Defense Secretary Lloyd Austin and Rep. Matt Gaetz (R-Fla.) sparred Tuesday over allegations that the Pentagon is funding the “awakening.” We’ll break down the fight and also introduce you to President Biden’s nominee to lead the US Coast Guard.

This is Defense and National Security, your late-night guide to the latest happenings at the Pentagon, on Capitol Hill and beyond. For The Hill, I’m Jordan Williams. Did a friend forward this newsletter to you? subscribe here and see today’s full edition here.

Austin, Gaetz fight in budget hearing

Defense Secretary Lloyd Austin and Rep. Matt Gaetz (right) had a heated exchange Tuesday over accusations that the military is pushing “awakening” and socialism, along with what the Florida congressman called “botched calls.” Recent Pentagon

How it started: In his questioning, Gaetz referred to an article published in the conservative Washington Free Beacon in February that reported that economist Thomas Piketty, whose work focuses on economic inequality, would lecture at the National Defense University on “the case of global justice and democratic socialism”. ” to fight China.

Austin said he was not aware of the conference Gaetz was talking about, prompting Gaetz to reply that he was “widely briefed.” The Florida Republican then asked the Pentagon chief if he agreed that socialism was not an effective way to combat China.

Gaetz then interrupted when Austin was responding, prompting the committee’s chairman, Rep. Adam Smith (D-Wash.), to scold Gaetz.

‘Blowing a bunch of calls’: Austin tried to seek clarity on the question, but then Gaetz turned to say that he noted that the US has been “dropping a lot of calls lately” on matters of strategy.

Gaetz noted that the United States had failed in its assessments that Afghanistan’s government could hold power for months after Washington withdrew forces and that Russia would quickly prevail in Ukraine if it invaded.

Embarrassed for your country’: “This is the most capable and most combat-critical force in the world. It has been and will be so in the future,” Austin said in response to Gaetz’s accusation that the United States is behind China and North Korea in cutting-edge technology.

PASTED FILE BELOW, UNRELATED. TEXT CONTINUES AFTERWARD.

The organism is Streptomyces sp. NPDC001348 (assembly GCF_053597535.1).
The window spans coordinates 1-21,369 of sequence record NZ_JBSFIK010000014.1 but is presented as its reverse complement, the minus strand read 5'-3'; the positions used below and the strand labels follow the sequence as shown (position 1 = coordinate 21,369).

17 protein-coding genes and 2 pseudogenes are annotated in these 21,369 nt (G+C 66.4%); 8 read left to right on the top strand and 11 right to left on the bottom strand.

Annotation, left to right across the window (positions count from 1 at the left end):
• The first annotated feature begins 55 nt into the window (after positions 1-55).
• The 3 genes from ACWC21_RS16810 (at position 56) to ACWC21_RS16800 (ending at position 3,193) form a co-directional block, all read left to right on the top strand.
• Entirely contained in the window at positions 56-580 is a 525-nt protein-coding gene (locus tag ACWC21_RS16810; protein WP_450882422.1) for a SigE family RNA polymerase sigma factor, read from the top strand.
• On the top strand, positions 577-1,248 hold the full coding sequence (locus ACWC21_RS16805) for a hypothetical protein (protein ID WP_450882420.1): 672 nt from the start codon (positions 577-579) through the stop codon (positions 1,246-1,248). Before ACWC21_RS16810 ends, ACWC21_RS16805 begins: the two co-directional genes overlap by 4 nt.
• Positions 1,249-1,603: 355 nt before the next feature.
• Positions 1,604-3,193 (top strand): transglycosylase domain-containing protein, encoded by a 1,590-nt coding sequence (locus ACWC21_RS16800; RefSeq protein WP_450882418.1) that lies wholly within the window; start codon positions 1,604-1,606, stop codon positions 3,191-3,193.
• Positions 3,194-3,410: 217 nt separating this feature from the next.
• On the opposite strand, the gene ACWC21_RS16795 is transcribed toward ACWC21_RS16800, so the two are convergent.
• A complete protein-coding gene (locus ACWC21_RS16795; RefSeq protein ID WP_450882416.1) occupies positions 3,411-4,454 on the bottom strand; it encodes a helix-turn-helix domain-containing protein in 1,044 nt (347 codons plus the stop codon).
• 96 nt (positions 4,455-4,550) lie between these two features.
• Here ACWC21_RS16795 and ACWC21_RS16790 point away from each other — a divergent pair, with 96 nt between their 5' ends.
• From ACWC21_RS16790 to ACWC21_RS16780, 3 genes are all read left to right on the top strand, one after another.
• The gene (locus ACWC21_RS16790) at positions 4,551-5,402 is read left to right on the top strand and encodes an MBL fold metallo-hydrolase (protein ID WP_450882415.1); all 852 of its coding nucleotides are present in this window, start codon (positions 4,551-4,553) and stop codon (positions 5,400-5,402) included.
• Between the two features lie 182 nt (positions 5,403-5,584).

“The fact that you are ashamed of your country?” he continued, leading Gaetz to accuse Austin of conflating his faults with those of service members.

“You said that Russia would invade Ukraine in 36 days. You said the Taliban would hold off for months. You totally screwed up those calls,” Gaetz said. “And maybe we’d be better at them if the National Defense University worked a little more on strategy and a little less on awakening.”

Why Austin was on Capitol Hill: Austin, Chairman of the Joint Chiefs of Staff Gen. Mark Milley and Pentagon Comptroller Michael McCord testified before the House Armed Services Committee on the Pentagon’s fiscal year 2023 budget proposal.

The Pentagon is seeking a budget of $773 for fiscal year 2023, absorbing the bulk of President Biden’s $813.3 billion national defense overall budget proposal.

Outside the meeting with Gaetz, Pentagon officials answered questions about how Washington is helping Ukraine fend off Russian invasion, hypersonic weapons and how inflation will affect the raises the Biden administration is proposing.

United States, United Kingdom and Australia will unite in hypersonic weapons

The United States, Britain and Australia pledged on Tuesday to work together to develop hypersonic missiles as part of a security pact between the three countries announced last year.

The cooperation: The leaders of the three countries said in a joint statement that they had committed to “commencing new trilateral cooperation in hypersonic and counterhypersonic, and electronic warfare capabilities.”

A fact sheet released by the White House said the group “will work together to accelerate the development of advanced hypersonic and counterhypersonic capabilities.”

About AUKUS: The United States, the United Kingdom and Australia launched the trilateral security partnership AUKUS in September to deepen cooperation in the Indo-Pacific. The pact is widely seen as an effort to counter China’s military advances and growing influence in the region.